The public prosecutor’s office in Hualien, Taiwan, is conducting a probe into possible human errors in design, construction, or modification of four of the worst-hit buildings after a 6.4-magnitude earthquake shook the east-coast city on February 6. The quake killed 12 people and injured 275. Some of the buildings were left leaning at more than 40 degrees. Prosecutors are looking for possible negligence or infractions such as shortcuts during construction, use of inferior building materials, or failure to comply with construction regulations.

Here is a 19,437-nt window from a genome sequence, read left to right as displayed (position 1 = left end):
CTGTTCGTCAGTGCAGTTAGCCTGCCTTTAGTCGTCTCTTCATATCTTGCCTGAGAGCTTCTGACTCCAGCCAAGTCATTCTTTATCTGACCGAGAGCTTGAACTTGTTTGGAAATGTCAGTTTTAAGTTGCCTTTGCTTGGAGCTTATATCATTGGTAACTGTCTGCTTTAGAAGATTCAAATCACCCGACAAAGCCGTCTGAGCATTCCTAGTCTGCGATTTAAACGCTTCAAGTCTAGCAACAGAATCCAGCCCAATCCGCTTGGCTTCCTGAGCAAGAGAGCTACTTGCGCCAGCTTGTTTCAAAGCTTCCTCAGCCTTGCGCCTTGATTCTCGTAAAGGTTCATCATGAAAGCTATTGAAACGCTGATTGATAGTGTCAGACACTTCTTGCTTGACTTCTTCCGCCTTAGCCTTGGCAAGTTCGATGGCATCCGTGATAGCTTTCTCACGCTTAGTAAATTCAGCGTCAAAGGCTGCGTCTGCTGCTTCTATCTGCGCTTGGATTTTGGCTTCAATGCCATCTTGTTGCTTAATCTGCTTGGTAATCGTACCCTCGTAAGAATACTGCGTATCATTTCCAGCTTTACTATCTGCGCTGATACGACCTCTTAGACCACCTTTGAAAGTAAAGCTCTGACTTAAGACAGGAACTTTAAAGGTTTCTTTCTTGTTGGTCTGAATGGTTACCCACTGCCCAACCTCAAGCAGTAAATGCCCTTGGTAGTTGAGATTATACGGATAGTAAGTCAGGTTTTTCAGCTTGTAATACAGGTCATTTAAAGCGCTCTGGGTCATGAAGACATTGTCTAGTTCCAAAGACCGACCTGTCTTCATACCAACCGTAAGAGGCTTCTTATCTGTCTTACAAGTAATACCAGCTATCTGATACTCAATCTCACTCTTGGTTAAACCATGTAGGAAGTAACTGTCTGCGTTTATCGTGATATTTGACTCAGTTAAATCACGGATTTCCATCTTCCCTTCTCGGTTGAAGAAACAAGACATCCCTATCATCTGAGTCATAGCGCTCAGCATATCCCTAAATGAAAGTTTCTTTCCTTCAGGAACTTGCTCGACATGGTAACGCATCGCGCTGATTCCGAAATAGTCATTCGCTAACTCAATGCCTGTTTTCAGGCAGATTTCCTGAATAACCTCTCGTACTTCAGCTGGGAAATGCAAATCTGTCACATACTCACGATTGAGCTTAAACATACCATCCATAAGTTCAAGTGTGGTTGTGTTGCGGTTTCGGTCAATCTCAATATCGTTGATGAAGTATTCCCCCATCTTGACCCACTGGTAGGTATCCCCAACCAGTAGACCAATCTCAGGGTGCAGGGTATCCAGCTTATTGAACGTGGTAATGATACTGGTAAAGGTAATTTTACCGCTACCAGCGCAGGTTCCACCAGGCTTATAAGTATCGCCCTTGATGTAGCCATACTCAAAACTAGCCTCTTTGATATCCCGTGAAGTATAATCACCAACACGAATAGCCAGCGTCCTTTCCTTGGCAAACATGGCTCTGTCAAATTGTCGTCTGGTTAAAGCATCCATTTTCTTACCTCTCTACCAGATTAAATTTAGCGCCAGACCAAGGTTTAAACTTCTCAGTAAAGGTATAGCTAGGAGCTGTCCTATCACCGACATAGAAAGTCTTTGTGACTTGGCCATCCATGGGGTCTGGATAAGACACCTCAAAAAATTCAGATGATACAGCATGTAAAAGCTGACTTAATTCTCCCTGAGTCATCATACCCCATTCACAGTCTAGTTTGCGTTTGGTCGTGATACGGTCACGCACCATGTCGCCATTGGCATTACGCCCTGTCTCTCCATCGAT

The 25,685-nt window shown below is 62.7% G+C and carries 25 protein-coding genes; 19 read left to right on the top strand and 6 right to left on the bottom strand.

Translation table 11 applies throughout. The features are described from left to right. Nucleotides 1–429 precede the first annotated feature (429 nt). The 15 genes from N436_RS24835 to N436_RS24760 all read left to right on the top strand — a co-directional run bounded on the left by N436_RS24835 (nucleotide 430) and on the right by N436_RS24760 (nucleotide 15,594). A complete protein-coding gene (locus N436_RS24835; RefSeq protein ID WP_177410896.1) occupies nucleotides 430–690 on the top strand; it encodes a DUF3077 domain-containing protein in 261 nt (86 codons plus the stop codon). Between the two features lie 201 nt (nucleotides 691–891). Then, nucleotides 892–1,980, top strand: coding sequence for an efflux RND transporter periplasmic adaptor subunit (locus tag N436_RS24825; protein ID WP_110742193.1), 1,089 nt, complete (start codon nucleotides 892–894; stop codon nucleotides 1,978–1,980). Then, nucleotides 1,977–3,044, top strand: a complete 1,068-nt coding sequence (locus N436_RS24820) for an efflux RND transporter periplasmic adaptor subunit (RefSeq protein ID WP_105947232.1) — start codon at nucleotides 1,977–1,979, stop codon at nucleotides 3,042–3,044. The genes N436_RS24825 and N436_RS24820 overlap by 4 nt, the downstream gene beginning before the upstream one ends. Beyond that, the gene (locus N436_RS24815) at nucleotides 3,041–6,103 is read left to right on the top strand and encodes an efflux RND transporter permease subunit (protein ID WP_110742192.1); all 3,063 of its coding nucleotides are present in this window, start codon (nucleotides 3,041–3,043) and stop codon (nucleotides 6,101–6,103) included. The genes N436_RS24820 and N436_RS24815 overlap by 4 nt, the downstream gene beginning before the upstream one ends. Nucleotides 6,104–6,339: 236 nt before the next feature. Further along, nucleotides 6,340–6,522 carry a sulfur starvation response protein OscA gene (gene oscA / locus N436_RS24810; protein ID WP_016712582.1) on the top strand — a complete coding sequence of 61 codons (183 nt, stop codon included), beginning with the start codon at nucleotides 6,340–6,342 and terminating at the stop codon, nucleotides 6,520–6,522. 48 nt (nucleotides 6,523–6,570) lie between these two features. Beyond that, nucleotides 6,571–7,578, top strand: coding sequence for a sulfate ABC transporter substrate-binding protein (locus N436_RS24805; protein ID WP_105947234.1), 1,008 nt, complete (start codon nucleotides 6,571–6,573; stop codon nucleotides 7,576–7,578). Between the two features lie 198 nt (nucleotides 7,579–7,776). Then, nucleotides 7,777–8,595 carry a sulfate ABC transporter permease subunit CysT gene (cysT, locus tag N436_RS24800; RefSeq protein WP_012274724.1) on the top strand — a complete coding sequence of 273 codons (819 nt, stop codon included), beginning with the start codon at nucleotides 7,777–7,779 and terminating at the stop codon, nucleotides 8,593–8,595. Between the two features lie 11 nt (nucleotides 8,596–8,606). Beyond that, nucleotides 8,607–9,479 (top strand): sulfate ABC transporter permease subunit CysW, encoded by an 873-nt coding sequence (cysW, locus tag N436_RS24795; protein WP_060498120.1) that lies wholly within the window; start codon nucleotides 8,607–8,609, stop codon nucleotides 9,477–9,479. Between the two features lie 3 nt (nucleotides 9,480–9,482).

Tai Yun-fa, the head of a construction safety association, is reported to have said the Yu Men Tsui Ti building and the Marshal Hotel did not have enough reinforced pillars at their lower levels. The buildings were both constructed before 1999, when a stricter building code came into effect. A 7.6-magnitude earthquake that year killed at least 2,415 people in Taiwan.